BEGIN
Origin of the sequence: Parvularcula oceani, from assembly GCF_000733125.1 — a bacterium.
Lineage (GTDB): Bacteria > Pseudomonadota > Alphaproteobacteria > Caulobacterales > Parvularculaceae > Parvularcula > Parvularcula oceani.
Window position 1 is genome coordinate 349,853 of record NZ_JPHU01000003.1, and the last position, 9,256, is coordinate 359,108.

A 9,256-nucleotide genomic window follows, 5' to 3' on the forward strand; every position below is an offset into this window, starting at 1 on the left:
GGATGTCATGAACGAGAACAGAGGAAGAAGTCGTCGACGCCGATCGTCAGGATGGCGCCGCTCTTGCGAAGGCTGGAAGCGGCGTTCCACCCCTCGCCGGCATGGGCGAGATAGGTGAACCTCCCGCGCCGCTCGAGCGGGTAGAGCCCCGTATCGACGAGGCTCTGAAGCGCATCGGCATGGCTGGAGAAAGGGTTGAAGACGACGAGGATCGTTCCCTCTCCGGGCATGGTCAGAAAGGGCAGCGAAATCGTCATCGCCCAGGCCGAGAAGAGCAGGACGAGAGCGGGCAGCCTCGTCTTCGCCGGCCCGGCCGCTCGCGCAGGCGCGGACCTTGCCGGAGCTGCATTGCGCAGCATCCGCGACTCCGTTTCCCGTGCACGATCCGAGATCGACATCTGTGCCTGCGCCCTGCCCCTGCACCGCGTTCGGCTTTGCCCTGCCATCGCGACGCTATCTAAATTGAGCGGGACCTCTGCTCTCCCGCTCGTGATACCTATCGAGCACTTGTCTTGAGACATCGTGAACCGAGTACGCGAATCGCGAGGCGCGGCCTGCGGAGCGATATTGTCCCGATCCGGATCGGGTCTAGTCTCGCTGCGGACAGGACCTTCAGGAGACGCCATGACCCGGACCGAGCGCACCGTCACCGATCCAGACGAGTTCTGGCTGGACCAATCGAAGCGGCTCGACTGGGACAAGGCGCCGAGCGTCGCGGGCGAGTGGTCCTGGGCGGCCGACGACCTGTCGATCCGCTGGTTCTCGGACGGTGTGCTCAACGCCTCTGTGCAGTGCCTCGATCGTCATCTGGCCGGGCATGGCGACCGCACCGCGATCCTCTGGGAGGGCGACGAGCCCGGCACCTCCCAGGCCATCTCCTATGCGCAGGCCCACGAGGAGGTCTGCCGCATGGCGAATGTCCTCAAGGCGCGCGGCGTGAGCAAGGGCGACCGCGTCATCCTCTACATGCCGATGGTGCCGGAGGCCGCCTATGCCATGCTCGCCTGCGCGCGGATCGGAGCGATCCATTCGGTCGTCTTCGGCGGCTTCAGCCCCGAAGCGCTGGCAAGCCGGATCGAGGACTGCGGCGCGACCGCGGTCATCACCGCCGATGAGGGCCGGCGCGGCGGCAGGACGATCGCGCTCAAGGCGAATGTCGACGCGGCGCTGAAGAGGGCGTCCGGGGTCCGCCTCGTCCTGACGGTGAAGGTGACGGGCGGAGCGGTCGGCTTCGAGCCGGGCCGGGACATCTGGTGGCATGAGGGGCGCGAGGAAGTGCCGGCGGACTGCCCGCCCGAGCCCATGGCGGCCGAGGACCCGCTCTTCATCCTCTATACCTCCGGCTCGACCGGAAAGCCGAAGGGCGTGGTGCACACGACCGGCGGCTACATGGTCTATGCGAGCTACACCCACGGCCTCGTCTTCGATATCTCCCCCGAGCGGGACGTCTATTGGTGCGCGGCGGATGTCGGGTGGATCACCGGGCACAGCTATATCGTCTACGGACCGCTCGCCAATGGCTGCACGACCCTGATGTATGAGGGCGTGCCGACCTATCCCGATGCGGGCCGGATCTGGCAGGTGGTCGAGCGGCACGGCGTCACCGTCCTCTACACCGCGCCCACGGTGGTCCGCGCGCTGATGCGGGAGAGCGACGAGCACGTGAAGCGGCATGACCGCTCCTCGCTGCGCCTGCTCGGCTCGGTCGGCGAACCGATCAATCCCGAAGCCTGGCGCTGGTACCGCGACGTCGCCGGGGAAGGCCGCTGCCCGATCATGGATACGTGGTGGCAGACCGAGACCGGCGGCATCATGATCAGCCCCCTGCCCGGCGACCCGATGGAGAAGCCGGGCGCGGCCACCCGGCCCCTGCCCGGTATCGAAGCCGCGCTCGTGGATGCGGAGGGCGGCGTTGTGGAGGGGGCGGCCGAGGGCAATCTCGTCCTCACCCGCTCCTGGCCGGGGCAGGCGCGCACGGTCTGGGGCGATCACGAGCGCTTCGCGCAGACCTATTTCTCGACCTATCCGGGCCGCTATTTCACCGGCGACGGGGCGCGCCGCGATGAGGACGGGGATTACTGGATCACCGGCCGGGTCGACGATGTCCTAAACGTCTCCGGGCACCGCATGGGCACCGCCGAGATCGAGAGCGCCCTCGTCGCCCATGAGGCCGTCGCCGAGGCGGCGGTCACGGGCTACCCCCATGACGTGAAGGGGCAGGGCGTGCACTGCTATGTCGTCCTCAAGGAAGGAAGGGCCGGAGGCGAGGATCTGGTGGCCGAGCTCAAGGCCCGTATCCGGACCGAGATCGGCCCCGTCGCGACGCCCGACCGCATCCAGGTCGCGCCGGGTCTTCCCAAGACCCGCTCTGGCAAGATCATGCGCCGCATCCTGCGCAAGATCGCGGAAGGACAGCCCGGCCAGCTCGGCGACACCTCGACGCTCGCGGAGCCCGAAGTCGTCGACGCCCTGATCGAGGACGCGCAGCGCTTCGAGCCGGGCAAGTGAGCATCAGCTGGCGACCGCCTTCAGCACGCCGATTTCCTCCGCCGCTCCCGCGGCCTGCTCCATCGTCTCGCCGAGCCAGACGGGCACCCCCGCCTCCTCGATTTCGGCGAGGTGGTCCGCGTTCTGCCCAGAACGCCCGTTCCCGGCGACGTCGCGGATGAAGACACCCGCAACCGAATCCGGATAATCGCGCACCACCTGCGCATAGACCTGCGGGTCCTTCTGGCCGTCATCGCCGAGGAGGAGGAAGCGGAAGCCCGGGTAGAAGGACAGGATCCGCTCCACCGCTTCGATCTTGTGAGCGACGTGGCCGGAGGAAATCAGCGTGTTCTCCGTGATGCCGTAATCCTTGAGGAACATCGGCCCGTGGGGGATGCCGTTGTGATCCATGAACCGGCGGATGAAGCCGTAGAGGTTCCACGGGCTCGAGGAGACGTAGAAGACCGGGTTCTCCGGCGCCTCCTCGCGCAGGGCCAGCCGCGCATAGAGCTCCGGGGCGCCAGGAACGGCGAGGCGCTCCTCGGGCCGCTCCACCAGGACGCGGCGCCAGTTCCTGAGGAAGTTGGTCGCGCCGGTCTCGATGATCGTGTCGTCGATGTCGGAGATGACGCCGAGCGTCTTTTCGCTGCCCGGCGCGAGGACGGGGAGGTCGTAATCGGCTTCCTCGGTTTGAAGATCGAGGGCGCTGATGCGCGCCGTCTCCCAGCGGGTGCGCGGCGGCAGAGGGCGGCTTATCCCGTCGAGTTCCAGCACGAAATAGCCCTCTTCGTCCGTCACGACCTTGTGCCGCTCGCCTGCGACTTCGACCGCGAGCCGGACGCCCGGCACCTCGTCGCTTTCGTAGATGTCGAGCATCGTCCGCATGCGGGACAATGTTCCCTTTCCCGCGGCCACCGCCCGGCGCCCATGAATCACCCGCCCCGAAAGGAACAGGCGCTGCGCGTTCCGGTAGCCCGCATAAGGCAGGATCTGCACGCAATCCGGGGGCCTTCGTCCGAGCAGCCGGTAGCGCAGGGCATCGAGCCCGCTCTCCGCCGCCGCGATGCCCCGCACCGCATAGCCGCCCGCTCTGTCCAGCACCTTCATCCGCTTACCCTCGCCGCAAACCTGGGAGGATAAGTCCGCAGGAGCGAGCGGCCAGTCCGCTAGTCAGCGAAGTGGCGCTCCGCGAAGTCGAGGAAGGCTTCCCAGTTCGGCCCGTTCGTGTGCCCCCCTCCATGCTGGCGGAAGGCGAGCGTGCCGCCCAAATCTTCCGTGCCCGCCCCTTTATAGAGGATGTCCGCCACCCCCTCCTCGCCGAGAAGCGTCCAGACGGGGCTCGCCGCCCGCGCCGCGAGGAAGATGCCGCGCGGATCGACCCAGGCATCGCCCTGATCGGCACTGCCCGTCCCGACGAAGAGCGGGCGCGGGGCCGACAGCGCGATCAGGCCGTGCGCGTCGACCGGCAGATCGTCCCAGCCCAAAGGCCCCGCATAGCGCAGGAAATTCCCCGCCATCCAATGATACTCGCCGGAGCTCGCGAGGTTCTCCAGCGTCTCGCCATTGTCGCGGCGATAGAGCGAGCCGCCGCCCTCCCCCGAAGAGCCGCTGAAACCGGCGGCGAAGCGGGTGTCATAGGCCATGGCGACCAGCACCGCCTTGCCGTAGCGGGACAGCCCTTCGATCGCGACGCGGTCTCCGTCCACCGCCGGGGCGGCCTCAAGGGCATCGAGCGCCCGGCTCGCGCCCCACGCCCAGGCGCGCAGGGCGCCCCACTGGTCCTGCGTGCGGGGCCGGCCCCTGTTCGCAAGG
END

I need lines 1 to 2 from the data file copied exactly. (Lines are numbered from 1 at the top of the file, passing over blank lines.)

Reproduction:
Origin of the sequence: Parvularcula oceani, from assembly GCF_000733125.1 — a bacterium.
Lineage (GTDB): Bacteria > Pseudomonadota > Alphaproteobacteria > Caulobacterales > Parvularculaceae > Parvularcula > Parvularcula oceani.